Berlin is in the news for more than one reason these days. While Germans and the international community got together to celebrate 20 years of the end of the Cold War at the city’s most significant symbol, the Brandenburg Gate, history of a sexier sort was being written in the streets and on the screens of Berlin.
A few days before this much publicised socio-political event, another revolution – of a more feminine sort – took place at the Berlin Pornography Festival. A prize for ‘feminist porn’ was given out for the first time, and more than half the entries were of porn films made by women for women. That means fake breasts and dubbed moaning are out, and focus on women’s orgasms is in.
Europe is no stranger to addressing female sexual needs. A visit to Berlin’s Museum of Erotica is any woman’s delight. From lingerie of all shapes and contraptions (plus-sizes aplenty) to vibrating dildos that are made with material that is ‘easy on your insides’, to mild, clever packaging that does not mention the word ‘sex toy’ anywhere – every concern is addressed. The staff are all women, and so are a majority of the customers, going through porn CDs and vibrating ‘eggs’ as if through grocery shelves, comparing prices, sizes and functions. Once in a while a young giggle goes up through an aisle of gels, anal balls and spiky condoms, but on the whole, it’s any other mundane store in Berlin.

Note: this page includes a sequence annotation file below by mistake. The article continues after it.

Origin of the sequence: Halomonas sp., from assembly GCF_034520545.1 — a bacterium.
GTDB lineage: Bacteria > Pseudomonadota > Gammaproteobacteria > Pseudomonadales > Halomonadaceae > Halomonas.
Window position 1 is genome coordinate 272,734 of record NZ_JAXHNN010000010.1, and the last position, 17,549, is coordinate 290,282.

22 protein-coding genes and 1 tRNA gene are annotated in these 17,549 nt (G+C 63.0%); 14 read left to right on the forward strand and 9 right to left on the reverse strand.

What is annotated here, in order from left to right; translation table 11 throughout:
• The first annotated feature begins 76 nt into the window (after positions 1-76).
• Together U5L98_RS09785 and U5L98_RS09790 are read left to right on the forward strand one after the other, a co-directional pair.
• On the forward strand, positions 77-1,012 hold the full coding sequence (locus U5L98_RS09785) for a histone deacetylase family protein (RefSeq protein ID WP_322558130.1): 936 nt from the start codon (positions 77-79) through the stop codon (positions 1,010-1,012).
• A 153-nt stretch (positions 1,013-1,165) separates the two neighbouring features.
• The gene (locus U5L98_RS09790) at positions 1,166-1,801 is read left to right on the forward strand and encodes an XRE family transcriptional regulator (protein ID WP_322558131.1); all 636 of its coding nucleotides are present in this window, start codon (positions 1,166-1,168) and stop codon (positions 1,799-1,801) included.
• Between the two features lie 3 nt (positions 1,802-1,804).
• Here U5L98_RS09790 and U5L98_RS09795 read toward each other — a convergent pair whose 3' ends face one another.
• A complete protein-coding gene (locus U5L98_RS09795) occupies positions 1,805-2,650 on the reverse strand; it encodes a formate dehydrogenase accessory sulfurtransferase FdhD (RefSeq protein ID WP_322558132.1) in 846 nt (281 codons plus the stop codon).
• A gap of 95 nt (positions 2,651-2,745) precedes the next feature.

So the fact that women are the fastest growing segment of sex-toys consumers comes as no surprise. But that women’s needs are being more directly addressed through a hitherto entirely male terrain – video pornography – is a tantalizing trend. Laura Meritt, owner of a sex store for women in Berlin, has initiated a ‘PorYes’ label (like a regulatory mark) on all porn films that show women as active subjects and not passive objects of the process. The PorYes label will also signal “proper working conditions” for actresses, more women in the director’s chair and priority given to safe sex, she says. (Meritt is also responsible for the oyster shape of the Feminist Porn trophy.)
It’s definitely a long step from the hilarious, if unsexy, Porn for Women book series, which had pictures of good-looking hunks doing housework, looking after babies and actually reading instructions before setting up a DVD player. While it does make you laugh, you can’t call it pornography in the real sense. On the other hand, what turns women on is not necessarily sentimental tosh either. "Porn made by a woman, for women, does not mean it will be boring," Meritt asserts.
Having women in the filmmaking seat may be a sign of better things for women porn lovers – naked men masturbating (as available on most ‘porn for women’ websites) is not really every woman’s sexual fantasy. Give us realistic, passionate couples instead. Thankfully, if Berlin 2009 is anything to go by, it’s going to quite a turn-on ahead.